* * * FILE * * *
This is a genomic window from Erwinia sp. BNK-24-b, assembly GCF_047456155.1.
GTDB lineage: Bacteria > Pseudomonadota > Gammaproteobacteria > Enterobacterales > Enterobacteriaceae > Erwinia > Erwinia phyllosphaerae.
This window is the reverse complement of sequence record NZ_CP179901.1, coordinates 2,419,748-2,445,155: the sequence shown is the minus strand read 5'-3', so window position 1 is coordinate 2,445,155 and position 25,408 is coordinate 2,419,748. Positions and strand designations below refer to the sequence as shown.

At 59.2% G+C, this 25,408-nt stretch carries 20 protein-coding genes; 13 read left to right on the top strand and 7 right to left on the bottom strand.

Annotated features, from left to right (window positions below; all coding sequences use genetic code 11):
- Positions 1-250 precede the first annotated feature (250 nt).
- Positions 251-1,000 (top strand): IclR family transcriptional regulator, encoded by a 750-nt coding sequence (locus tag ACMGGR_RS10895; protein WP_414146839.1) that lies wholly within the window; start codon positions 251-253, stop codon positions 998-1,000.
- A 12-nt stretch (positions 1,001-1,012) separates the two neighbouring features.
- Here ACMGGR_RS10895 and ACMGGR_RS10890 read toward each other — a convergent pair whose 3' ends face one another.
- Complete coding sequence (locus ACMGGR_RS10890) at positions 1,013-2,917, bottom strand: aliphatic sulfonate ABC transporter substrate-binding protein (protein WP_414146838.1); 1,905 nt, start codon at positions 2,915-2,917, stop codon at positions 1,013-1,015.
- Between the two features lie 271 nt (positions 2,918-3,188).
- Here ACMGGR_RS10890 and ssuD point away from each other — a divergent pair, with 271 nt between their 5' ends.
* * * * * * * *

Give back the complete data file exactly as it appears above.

This is a genomic window from Erwinia sp. BNK-24-b, assembly GCF_047456155.1.
GTDB lineage: Bacteria > Pseudomonadota > Gammaproteobacteria > Enterobacterales > Enterobacteriaceae > Erwinia > Erwinia phyllosphaerae.
This window is the reverse complement of sequence record NZ_CP179901.1, coordinates 2,419,748-2,445,155: the sequence shown is the minus strand read 5'-3', so window position 1 is coordinate 2,445,155 and position 25,408 is coordinate 2,419,748. Positions and strand designations below refer to the sequence as shown.

At 59.2% G+C, this 25,408-nt stretch carries 20 protein-coding genes; 13 read left to right on the top strand and 7 right to left on the bottom strand.

Annotated features, from left to right (window positions below; all coding sequences use genetic code 11):
- Positions 1-250 precede the first annotated feature (250 nt).
- Positions 251-1,000 (top strand): IclR family transcriptional regulator, encoded by a 750-nt coding sequence (locus tag ACMGGR_RS10895; protein WP_414146839.1) that lies wholly within the window; start codon positions 251-253, stop codon positions 998-1,000.
- A 12-nt stretch (positions 1,001-1,012) separates the two neighbouring features.
- Here ACMGGR_RS10895 and ACMGGR_RS10890 read toward each other — a convergent pair whose 3' ends face one another.
- Complete coding sequence (locus ACMGGR_RS10890) at positions 1,013-2,917, bottom strand: aliphatic sulfonate ABC transporter substrate-binding protein (protein WP_414146838.1); 1,905 nt, start codon at positions 2,915-2,917, stop codon at positions 1,013-1,015.
- Between the two features lie 271 nt (positions 2,918-3,188).
- Here ACMGGR_RS10890 and ssuD point away from each other — a divergent pair, with 271 nt between their 5' ends.